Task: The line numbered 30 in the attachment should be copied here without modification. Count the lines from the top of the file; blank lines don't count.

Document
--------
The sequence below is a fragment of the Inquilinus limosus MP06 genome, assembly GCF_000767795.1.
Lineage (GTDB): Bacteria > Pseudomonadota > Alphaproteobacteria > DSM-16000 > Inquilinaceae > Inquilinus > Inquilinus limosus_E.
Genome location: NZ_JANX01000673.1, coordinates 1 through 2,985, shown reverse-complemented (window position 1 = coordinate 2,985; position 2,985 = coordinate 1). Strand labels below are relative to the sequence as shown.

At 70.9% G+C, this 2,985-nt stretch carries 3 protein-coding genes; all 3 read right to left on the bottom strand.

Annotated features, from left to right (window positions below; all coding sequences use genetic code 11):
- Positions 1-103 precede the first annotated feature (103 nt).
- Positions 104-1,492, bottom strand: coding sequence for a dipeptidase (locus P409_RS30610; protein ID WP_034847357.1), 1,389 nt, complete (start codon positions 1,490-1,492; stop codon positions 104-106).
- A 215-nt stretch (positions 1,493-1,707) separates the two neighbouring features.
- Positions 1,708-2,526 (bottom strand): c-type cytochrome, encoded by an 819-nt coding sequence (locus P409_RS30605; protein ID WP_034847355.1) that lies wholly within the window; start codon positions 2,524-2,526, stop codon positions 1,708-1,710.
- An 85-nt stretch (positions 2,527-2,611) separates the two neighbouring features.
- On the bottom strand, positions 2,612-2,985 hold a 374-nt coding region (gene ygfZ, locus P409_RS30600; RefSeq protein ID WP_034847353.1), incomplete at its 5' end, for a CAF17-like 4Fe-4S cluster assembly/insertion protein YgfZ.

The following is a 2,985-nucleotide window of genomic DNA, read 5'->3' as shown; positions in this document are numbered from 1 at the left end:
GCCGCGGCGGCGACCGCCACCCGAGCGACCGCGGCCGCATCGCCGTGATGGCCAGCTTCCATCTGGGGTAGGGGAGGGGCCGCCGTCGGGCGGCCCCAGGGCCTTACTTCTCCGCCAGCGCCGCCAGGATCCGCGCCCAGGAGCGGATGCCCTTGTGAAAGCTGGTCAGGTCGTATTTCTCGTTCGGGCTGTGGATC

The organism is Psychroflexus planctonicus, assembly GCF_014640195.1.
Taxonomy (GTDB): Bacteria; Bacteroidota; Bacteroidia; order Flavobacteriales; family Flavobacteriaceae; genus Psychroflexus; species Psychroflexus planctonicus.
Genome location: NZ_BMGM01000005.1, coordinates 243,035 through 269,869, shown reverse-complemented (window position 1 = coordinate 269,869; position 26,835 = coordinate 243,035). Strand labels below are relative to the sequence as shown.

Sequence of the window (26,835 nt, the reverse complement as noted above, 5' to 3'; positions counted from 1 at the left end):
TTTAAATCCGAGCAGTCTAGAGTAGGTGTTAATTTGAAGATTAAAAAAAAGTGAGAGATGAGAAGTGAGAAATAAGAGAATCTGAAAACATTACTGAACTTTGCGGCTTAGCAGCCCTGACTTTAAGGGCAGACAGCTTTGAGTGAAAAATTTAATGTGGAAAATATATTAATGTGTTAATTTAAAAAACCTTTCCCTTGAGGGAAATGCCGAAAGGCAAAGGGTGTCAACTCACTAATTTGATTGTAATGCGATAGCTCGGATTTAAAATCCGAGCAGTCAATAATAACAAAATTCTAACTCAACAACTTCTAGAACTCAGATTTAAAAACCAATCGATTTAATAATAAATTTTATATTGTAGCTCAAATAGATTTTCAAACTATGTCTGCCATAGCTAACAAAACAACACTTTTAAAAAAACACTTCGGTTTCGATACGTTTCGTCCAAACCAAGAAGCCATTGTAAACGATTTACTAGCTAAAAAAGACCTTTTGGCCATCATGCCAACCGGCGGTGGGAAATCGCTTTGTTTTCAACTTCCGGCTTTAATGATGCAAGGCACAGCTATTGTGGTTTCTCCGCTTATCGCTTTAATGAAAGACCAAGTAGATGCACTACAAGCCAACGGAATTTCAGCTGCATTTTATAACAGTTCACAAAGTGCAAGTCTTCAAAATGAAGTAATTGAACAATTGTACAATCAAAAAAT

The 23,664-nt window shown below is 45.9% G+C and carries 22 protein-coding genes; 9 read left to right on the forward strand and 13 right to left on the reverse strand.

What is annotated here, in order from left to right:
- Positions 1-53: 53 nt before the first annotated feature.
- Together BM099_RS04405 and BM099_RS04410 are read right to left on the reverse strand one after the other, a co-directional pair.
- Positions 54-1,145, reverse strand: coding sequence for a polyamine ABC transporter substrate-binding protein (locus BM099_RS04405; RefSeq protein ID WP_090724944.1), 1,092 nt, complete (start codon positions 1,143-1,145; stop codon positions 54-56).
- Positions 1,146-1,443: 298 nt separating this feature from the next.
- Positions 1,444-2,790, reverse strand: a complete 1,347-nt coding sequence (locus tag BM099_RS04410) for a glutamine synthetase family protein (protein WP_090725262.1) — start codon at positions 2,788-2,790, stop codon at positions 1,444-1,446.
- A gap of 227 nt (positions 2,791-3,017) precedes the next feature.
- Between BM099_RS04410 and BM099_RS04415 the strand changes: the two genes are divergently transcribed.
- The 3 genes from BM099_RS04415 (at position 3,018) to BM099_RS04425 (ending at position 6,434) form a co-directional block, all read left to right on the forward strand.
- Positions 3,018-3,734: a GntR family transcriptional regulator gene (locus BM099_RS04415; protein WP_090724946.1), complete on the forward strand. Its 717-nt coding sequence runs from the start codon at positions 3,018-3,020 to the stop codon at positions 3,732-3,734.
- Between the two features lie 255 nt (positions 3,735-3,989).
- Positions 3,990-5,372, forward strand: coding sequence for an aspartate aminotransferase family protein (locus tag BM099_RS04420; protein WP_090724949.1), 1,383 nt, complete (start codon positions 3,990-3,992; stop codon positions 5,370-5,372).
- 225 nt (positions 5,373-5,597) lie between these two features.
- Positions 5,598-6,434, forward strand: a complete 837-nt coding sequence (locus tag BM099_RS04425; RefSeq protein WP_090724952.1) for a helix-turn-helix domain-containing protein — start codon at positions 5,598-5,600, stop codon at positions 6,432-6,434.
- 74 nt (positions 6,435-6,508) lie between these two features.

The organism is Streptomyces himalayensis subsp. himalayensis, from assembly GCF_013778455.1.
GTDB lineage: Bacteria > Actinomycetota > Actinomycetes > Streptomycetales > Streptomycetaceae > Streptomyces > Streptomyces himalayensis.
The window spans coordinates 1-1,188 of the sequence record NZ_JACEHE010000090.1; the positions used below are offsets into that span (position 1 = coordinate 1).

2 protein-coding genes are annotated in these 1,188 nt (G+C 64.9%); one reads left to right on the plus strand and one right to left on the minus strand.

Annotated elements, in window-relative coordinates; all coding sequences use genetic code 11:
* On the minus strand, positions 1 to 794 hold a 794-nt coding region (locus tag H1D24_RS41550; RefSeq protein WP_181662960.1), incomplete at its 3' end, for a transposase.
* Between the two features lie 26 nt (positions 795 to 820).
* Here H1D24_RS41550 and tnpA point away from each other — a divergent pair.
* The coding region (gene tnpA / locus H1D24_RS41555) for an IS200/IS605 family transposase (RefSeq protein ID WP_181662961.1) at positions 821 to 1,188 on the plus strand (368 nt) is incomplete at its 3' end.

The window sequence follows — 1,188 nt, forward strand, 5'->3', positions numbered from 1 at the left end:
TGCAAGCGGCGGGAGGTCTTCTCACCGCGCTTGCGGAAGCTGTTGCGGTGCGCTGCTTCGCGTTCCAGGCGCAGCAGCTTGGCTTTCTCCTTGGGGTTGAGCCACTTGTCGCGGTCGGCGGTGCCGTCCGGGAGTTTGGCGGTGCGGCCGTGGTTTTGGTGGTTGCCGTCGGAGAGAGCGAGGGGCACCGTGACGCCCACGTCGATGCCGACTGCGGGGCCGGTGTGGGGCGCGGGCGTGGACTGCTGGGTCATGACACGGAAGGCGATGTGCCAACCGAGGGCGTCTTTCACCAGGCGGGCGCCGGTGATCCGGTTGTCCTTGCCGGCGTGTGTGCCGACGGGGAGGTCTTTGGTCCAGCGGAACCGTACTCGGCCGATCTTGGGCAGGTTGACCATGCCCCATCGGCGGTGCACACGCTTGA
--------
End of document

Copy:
- Between the two features lie 255 nt (positions 3,735-3,989).